Literary St. Petersburg
As the cultural capital of Russia, St. Petersburg has always been centre stage for the life and work of famous Russian luminaries, such as Pushkin, Griboyedov, Lermontov, Gogol, Nekrasov, Turgenev, Dostoevsky, Blok, Nabokov, Akhmatova, Esenin, Tolstoy, Brodsky, to name but a few. The beautiful city with its combination of compact streets and wide avenues has inspired poets and writers to place the characters of great works that include: “Bronze Horseman,” “The Queen of Spades” and “Crime and Punishment” into its setting.
Looking for inspiration?
When visiting the Northern Capital to pursue an interest in the history of Russian Literature, there are some “must see” landmarks, which are renowned by those with insider knowledge. There has been much effort made in the city and its suburbs to preserve the mansions, villas and apartments, where famous Russian writers lived and worked, along with investment in dedicated memorial museums. There are also themed tours available all year round. Highlights include: ‘The St. Petersburg of Dostoevsky’, which is a guided tour of locations associated with the characters Rodion Raskolnikov and Sonia Marmeladova; A guided walk around places associated with Pushkin, including the picturesque parks of Tsarskoye Selo, and museums which help instill the meaning of lyrics written by Anna Akhmatova and Griboyedov. As the social, political and cultural centre of Russia throughout the 17th-19th Centuries, St. Petersburg nurtured the talents of many writers who went on to play an important role in Russian Literature; Their ideas and valuable historical artifacts of their era have therefore been carefully preserved in museums and collections of rarities, which enable tourists to explore with wonder and in vivid detail the realm of the writer’s imagination.
The Forefather of Russian Poetry
Alexander Pushkin, who is probably Russia’s most famous poet, spent most of his life in St. Petersburg, as a result, his work gives great insight into the city’s charm and history. The Apartment Museum located at 12 Moika Embankment, where the poet once lived with his family, is famous for its expert Guides, whose detailed stories expose Pushkin’s life and work. In Tsarskoe Selo, known as the town of Pushkin, tourists can visit the Lyceum, where the poet studied, and the museum based in Kitaeva’s Summer House. The Pushkin House is the oldest literary museum in Russia, and houses rare examples of original manuscripts amongst its collection.
The St. Petersburg of Dostoevsky
The famous writer spent much of his life in St.Petersburg, and the memorial Museum of Dostoevsky at Kuznechny Lane is located at the very apartment where the writer used to live. Inside,the writer’s home has been conserved, and a literary exhibition promotes his work. After visiting this exhibition, tourists might want to have a stroll over to the old house of the Lender Lady at 104 Griboedova Canal, to the house of Raskolnikov at 19 Grazhdanskaya Street, and to the house at 73 Griboedova Canal, where Sonya Marmeladova used to stay. Every year in early July the city celebrates Dostoevsky Day, and visitors can see plays, attend lectures, visit exhibitions, watch films and enjoy public readings of the works of the literary genius.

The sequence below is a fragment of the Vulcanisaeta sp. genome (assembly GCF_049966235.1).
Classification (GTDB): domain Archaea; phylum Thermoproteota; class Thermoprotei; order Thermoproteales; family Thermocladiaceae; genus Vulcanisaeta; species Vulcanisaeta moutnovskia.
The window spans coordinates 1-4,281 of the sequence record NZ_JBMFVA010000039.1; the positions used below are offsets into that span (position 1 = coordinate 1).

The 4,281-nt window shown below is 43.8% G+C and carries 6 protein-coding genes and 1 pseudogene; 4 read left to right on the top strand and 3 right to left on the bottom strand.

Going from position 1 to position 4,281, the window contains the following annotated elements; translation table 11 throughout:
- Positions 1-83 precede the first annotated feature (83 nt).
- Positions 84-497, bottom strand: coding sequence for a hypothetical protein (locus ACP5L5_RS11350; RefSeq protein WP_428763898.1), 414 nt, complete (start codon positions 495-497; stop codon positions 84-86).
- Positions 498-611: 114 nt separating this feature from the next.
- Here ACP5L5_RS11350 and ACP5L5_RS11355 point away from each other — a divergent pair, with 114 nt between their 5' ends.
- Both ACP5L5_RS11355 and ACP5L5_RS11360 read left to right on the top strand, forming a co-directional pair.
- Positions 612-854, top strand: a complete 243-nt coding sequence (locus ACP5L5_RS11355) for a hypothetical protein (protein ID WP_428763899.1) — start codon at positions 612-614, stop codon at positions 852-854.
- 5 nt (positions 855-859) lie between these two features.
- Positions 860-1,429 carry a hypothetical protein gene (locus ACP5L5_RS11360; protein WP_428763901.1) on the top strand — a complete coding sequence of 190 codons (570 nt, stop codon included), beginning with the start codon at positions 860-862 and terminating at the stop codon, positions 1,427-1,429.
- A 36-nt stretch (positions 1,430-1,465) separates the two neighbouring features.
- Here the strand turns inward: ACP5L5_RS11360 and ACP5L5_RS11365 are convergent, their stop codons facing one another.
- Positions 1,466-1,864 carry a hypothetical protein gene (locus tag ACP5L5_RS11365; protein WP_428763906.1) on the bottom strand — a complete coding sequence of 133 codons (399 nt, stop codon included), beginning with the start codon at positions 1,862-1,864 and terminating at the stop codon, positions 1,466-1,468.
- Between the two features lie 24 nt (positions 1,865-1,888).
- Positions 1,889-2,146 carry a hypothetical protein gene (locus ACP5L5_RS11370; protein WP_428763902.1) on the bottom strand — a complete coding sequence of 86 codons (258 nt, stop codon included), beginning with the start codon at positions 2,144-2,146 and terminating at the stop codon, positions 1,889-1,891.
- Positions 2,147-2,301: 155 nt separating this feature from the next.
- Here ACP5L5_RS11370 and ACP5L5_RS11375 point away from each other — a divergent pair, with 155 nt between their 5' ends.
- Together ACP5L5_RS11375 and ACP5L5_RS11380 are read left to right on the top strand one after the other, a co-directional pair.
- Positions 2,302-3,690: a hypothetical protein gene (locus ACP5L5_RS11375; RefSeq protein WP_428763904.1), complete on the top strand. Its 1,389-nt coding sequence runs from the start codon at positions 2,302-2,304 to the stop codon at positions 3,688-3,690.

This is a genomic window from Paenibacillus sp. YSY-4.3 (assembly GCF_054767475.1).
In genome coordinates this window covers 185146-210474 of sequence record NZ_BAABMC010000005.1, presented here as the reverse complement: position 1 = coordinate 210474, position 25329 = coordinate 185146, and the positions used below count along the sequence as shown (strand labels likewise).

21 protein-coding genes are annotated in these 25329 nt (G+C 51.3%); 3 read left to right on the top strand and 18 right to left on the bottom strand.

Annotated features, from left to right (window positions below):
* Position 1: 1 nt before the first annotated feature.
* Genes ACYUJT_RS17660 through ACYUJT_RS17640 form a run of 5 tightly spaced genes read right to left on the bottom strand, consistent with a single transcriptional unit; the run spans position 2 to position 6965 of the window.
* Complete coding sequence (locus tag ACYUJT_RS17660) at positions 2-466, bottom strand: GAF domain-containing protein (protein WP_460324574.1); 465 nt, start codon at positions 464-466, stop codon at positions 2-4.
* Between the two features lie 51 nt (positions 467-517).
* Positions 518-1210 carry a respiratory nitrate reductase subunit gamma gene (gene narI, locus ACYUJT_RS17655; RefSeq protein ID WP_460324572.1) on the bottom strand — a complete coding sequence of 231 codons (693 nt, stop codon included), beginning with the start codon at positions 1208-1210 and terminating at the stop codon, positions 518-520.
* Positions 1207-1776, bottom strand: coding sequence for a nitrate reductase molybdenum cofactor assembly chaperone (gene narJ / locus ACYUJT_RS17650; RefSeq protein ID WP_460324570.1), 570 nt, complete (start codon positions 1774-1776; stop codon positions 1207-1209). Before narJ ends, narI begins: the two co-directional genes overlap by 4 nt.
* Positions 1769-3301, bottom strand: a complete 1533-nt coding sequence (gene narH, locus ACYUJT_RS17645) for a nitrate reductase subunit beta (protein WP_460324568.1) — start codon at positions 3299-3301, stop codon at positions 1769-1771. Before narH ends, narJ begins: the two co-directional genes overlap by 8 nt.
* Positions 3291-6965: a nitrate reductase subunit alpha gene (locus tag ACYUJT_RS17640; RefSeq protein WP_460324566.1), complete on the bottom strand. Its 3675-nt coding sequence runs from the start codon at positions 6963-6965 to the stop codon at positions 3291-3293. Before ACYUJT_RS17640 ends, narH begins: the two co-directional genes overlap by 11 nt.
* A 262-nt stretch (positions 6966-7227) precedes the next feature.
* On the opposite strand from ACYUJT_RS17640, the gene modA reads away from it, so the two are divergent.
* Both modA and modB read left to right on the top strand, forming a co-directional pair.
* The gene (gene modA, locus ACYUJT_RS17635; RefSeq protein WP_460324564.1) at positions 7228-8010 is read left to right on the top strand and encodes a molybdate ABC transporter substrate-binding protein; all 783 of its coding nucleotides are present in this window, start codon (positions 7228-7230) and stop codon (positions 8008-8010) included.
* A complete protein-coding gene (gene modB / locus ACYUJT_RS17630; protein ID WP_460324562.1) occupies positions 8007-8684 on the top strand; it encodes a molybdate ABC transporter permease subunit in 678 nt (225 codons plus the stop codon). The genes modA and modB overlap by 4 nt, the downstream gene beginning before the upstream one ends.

Following in the footsteps of Russian journalism
The memorial Museum of Nekrasov at 36 Liteiny Prospekt is based in the apartment where the writer lived and worked for 20 years, making it the centre of Russian literary, artistic and political life, and being the HQ of two editorials: “Sovremennik” and “Otechestvennye Zapiski.” Aside from its own impressive collection, the museum also hosts music recitals and poetry readings, along with exhibitions arranged by local artists and collectors.
The Silver Age of authors and modern prose
Fans of Anna Akhmatova will love visiting her literary memorial museum at The Fountain House, which hosts music recitals and poetry readings, and they will also want to visit the exhibition at the museum on Avtovskaya Street, which is devoted to Akhmatova’s poetry and Gumilev’s family.
The apartment Museum of Alexander Block at the Pryazhka River embankment offers an amazing collection of rare books, photographs and the poet’s personal belongings. It often hosts readings and literary evenings.
The literary memorial museum of Zoshenko on Malaya Konyushennaya Street reconstructs the atmosphere of the writer’s study and showcases the history of Soviet literature in the 1920s and 30s.
The House of Nabokov at 47 Bolshaya Morskaya Street is where the famous writer was born and lived. The museum’s authentic interiors and decorations recreate the atmosphere of the Soviet era. A collection of Nabokovian memorabilia provides insight into the family life and traditions of the Russian intelligentsia during this time.
Dine with the muse!
Tourists who feel enchanted by the Russian literature, poets and writers they have experiencedmay want to make the magic last for a while by indulging in lunch at the Literary Cafe on the corner of Nevsky Prospect, by the River Moika. Here they can sip coffee whilst listening to Russian romances, or delve into their favorite book, just as Saltykov, Shchedrin, Dostoevsky, Pushkin and other eminent writers used to do in this very place.
Translation by Svetlana Serebryakova
Edited by Kit Darling